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BioMed Research International
Volume 2017 (2017), Article ID 3805806, 10 pages
https://doi.org/10.1155/2017/3805806
Research Article

The Serum Analysis of Dampness Syndrome in Patients with Coronary Heart Disease and Chronic Renal Failure Based on the Theory of “Same Syndromes in Different Diseases”

1Shanghai Key Laboratory of Health Identification and Assessment and Laboratory of TCM Four Diagnostic Information, Shanghai University of Traditional Chinese Medicine, Shanghai 201203, China
2Shanghai Haohai Biological Technology Co., Ltd., Shanghai 200052, China
3Xinmi Hospital of Traditional Chinese Medicine, Xinmi, Henan 452370, China

Correspondence should be addressed to Yiqin Wang

Received 30 December 2016; Accepted 24 April 2017; Published 21 June 2017

Academic Editor: Maxim P. Evstigneev

Copyright © 2017 Yiming Hao et al. This is an open access article distributed under the Creative Commons Attribution License, which permits unrestricted use, distribution, and reproduction in any medium, provided the original work is properly cited.

Abstract

Aim. To analyze the serum metabolites in patients with coronary heart disease (CHD) showing dampness syndrome and patients with chronic renal failure (CRF) showing dampness syndrome and to seek the substance that serves as the underlying basis of dampness syndrome in “same syndromes in different diseases.” Methods. Metabolic spectrum by GC-MS was performed using serum samples from 29 patients with CHD showing dampness syndrome and 32 patients with CRF showing dampness syndrome. The principal component analysis and statistical analysis of partial least squares were performed to detect the metabolites with different levels of expression in patients with CHD and CRF. Furthermore, by comparing the VIP value and data mining in METLIN and HMDB, we identified the common metabolites in both patient groups. Results. (1) Ten differential metabolites were found in patients with CHD showing dampness syndrome when compared to healthy subjects. Meanwhile, nine differential metabolites were found in patients with CRF showing dampness syndrome when compared to healthy subjects. (2) There were 9 differential metabolites identified when the serum metabolites of the CHD patients with dampness syndrome were compared to those of CRF patients with dampness syndrome. There were 4 common metabolites found in the serums of both patient groups.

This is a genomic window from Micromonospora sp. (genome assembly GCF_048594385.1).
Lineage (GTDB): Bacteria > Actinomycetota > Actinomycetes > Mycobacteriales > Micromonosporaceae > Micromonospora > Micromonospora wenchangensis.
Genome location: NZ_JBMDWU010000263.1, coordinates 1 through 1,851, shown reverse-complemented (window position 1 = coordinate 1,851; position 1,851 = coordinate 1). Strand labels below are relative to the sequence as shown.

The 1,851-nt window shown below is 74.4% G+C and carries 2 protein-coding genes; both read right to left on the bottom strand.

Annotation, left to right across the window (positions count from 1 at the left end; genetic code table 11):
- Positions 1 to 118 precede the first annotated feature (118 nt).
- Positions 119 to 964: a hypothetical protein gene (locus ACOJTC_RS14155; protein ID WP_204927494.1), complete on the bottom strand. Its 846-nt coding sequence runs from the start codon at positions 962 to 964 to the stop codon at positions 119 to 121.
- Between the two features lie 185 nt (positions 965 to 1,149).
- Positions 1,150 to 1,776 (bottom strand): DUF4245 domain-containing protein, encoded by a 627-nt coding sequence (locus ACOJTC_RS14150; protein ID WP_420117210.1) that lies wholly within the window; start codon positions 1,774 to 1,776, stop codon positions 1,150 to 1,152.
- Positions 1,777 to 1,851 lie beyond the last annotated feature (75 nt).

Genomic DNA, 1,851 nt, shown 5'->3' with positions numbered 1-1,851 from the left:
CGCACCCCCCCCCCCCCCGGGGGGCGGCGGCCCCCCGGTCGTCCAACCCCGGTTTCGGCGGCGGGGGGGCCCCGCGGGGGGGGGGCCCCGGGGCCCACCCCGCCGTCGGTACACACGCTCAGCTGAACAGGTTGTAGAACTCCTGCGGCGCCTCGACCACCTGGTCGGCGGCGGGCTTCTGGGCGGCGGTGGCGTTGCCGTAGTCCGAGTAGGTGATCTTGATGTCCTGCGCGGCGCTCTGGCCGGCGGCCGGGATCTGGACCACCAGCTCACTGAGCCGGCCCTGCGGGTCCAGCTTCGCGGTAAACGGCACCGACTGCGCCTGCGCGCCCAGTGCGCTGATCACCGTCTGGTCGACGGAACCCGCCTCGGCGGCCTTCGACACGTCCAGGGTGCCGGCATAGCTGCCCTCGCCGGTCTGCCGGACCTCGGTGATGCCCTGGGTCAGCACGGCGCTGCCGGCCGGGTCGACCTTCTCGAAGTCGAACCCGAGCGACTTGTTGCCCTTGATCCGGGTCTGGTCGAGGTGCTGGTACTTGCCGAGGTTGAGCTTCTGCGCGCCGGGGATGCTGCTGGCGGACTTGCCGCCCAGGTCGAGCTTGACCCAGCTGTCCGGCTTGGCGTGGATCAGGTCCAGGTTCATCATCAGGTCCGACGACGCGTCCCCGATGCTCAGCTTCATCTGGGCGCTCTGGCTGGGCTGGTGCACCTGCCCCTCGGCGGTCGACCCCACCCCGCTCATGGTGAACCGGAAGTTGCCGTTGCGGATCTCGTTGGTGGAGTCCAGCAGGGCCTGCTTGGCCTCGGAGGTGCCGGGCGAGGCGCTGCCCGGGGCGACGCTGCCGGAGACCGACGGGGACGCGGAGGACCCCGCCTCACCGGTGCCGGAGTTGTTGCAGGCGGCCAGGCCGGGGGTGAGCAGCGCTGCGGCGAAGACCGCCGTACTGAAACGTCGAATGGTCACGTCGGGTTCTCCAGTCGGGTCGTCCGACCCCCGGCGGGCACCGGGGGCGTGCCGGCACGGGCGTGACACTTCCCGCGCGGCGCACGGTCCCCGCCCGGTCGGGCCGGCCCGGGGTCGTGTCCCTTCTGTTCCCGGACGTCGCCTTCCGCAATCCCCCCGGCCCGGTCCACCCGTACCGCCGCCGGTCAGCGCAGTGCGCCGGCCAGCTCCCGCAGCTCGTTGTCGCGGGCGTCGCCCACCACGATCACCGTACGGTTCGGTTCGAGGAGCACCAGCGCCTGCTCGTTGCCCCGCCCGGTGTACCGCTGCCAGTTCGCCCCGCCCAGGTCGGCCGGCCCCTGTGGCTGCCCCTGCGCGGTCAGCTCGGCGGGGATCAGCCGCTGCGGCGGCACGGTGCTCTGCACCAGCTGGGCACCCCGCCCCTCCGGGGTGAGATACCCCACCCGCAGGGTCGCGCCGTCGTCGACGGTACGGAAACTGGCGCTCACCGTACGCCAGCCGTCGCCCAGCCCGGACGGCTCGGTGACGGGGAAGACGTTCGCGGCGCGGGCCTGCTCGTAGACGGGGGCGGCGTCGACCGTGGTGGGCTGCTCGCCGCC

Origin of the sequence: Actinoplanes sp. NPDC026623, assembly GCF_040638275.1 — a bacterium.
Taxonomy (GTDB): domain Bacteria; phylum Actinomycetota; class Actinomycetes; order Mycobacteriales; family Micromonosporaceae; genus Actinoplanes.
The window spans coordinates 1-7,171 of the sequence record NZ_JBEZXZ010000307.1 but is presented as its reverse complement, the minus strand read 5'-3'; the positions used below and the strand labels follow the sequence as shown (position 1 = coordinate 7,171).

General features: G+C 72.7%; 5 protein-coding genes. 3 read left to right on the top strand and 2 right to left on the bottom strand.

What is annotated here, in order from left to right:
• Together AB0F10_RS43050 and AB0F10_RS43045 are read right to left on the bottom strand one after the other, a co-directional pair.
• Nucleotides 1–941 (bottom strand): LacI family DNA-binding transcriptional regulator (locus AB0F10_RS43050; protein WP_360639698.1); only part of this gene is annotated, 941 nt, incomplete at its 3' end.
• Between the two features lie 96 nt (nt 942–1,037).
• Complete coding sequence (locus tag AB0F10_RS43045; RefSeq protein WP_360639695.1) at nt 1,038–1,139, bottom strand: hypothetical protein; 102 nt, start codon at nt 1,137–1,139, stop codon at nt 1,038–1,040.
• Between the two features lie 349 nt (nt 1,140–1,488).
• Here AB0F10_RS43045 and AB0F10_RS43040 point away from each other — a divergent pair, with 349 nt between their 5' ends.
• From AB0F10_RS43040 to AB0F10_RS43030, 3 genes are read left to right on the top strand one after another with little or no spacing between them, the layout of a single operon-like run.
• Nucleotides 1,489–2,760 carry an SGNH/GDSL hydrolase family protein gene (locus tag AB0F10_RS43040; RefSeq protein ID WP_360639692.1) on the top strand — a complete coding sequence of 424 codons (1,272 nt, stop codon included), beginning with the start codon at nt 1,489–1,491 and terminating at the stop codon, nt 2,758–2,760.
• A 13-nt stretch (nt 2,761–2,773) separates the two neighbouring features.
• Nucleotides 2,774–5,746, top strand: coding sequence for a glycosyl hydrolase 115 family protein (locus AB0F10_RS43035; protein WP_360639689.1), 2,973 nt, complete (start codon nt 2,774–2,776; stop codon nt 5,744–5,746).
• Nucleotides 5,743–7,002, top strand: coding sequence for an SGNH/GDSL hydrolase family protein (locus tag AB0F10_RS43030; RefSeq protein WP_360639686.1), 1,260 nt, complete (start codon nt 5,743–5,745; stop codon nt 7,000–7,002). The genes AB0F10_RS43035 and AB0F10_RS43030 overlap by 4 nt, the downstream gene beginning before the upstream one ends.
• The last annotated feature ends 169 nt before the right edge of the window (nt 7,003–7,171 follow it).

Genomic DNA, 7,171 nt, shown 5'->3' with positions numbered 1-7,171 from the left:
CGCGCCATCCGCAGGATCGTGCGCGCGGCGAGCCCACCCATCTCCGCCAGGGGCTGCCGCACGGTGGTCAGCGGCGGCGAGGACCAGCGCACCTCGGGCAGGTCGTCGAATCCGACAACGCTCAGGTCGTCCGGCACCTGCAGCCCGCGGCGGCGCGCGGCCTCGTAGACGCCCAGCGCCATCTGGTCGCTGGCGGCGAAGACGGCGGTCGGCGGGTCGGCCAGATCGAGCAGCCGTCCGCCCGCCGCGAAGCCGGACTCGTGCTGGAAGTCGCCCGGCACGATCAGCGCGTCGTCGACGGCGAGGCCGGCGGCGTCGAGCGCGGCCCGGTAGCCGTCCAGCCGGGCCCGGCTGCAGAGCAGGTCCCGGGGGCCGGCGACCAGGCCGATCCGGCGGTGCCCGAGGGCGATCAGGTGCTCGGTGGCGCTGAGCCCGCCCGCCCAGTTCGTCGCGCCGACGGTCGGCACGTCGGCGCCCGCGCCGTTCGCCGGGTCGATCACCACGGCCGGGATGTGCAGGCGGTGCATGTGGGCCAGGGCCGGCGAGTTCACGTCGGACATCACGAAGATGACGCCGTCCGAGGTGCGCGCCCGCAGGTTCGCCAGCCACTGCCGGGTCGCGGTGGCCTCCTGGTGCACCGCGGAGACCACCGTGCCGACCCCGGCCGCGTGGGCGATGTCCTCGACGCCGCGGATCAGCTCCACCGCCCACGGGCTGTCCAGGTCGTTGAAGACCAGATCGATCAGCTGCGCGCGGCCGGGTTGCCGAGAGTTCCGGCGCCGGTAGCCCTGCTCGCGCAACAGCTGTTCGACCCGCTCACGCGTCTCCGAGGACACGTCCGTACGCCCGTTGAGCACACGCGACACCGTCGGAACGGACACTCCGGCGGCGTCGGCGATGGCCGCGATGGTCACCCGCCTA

1. Introduction

“Syndromes” are a typical concept in Traditional Chinese Medicine (TCM). It is the core of the disease development discipline in TCM. The complexity and integrity of syndromes determine the fact that a certain syndrome is not the result of the quantitative accumulation of individual change, but the outcome of comprehensive functions from multifactors. Thanks to the development in science and technology, extensive and thorough study about “syndromes” has been able to conduct recently; for example, the nature of syndromes has been investigated by applying multiomics approach using system biology theory.

Metabolomics are a high throughput omics platform to obtain large amount of data of metabolism. All the data processed by bioinformatics technique and various statistic methods can be used to seek underlying mechanism that leads to the variation between biological metabolites [1, 2]. Metabolomics study utilizes a bottom-up approach. By diversified comprehensive analysis, final metabolites can provide a complete set of information to the change of the whole organisms. It is in accordance with the concept of wholism and selecting treatment according to syndrome in TCM and avoids the disadvantage of using single or few indexes to study certain pathological and physiological change [3]. Currently, the major analysis methods in metabolomics include NMR, GC-MS, and LC-MS. NMR and GC-MS are more extensively utilized than LC-MS. Although the sample treatment for NMR test is less complicated, the detection sensitivity of NMR is much lower and the cost is relatively higher. Overall, the sensitivity of GC-MS is the highest; therefore, its application has been increased gradually.

The life style change due to the development of economy, along with the population aging, has great altered CHD epidemics. The morbidity and mortality of CHD have increased year by year, and the trend is found among younger generation. When looking through the CHD-related syndromes literature in TCM collected over the past 40 years, we found that patients with phlegm-dampness syndrome were 13.48% among 34640 patients with CHD, and it was just a little bit less than 15.02%, which is the highest ratio of patients with stagnant blockade of heart blood [4].